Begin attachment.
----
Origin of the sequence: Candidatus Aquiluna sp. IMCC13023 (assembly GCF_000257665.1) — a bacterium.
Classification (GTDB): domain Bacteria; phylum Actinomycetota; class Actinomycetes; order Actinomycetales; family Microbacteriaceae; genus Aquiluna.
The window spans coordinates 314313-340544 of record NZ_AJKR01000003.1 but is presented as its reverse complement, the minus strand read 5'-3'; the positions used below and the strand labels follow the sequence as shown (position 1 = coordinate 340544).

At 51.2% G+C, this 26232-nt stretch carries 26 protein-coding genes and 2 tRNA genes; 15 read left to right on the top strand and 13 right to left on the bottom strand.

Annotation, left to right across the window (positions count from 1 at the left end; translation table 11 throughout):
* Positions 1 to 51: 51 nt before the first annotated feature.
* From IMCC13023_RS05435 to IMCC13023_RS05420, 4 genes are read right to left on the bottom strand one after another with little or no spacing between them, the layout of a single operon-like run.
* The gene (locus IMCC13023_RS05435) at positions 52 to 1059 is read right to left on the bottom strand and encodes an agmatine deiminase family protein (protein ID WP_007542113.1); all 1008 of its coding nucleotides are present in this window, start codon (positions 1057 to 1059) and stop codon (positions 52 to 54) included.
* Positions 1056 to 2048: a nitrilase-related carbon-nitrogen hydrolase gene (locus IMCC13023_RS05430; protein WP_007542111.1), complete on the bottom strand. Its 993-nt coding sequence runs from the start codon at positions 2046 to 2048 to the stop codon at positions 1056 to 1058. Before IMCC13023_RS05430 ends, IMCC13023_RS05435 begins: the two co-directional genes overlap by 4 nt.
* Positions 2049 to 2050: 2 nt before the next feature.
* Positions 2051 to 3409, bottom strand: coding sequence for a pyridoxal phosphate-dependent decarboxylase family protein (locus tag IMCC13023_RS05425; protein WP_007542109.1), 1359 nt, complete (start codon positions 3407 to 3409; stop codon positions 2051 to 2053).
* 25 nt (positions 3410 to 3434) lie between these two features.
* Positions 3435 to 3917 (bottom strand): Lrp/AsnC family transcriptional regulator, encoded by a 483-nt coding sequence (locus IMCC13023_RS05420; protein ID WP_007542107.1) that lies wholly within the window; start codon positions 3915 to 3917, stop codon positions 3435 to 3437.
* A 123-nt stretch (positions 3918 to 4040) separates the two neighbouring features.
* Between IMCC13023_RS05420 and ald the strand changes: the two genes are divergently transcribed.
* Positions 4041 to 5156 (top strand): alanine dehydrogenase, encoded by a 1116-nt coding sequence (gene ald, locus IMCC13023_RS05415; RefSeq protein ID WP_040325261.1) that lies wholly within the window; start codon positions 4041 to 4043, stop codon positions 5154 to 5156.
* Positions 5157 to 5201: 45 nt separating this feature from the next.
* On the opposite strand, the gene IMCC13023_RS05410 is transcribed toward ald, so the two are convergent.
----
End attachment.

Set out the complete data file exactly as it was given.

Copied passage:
Origin of the sequence: Candidatus Aquiluna sp. IMCC13023 (assembly GCF_000257665.1) — a bacterium.
Classification (GTDB): domain Bacteria; phylum Actinomycetota; class Actinomycetes; order Actinomycetales; family Microbacteriaceae; genus Aquiluna.
The window spans coordinates 314313-340544 of record NZ_AJKR01000003.1 but is presented as its reverse complement, the minus strand read 5'-3'; the positions used below and the strand labels follow the sequence as shown (position 1 = coordinate 340544).

At 51.2% G+C, this 26232-nt stretch carries 26 protein-coding genes and 2 tRNA genes; 15 read left to right on the top strand and 13 right to left on the bottom strand.

Annotation, left to right across the window (positions count from 1 at the left end; translation table 11 throughout):
* Positions 1 to 51: 51 nt before the first annotated feature.
* From IMCC13023_RS05435 to IMCC13023_RS05420, 4 genes are read right to left on the bottom strand one after another with little or no spacing between them, the layout of a single operon-like run.
* The gene (locus IMCC13023_RS05435) at positions 52 to 1059 is read right to left on the bottom strand and encodes an agmatine deiminase family protein (protein ID WP_007542113.1); all 1008 of its coding nucleotides are present in this window, start codon (positions 1057 to 1059) and stop codon (positions 52 to 54) included.
* Positions 1056 to 2048: a nitrilase-related carbon-nitrogen hydrolase gene (locus IMCC13023_RS05430; protein WP_007542111.1), complete on the bottom strand. Its 993-nt coding sequence runs from the start codon at positions 2046 to 2048 to the stop codon at positions 1056 to 1058. Before IMCC13023_RS05430 ends, IMCC13023_RS05435 begins: the two co-directional genes overlap by 4 nt.
* Positions 2049 to 2050: 2 nt before the next feature.
* Positions 2051 to 3409, bottom strand: coding sequence for a pyridoxal phosphate-dependent decarboxylase family protein (locus tag IMCC13023_RS05425; protein WP_007542109.1), 1359 nt, complete (start codon positions 3407 to 3409; stop codon positions 2051 to 2053).
* 25 nt (positions 3410 to 3434) lie between these two features.
* Positions 3435 to 3917 (bottom strand): Lrp/AsnC family transcriptional regulator, encoded by a 483-nt coding sequence (locus IMCC13023_RS05420; protein ID WP_007542107.1) that lies wholly within the window; start codon positions 3915 to 3917, stop codon positions 3435 to 3437.
* A 123-nt stretch (positions 3918 to 4040) separates the two neighbouring features.
* Between IMCC13023_RS05420 and ald the strand changes: the two genes are divergently transcribed.
* Positions 4041 to 5156 (top strand): alanine dehydrogenase, encoded by a 1116-nt coding sequence (gene ald, locus IMCC13023_RS05415; RefSeq protein ID WP_040325261.1) that lies wholly within the window; start codon positions 4041 to 4043, stop codon positions 5154 to 5156.
* Positions 5157 to 5201: 45 nt separating this feature from the next.
* On the opposite strand, the gene IMCC13023_RS05410 is transcribed toward ald, so the two are convergent.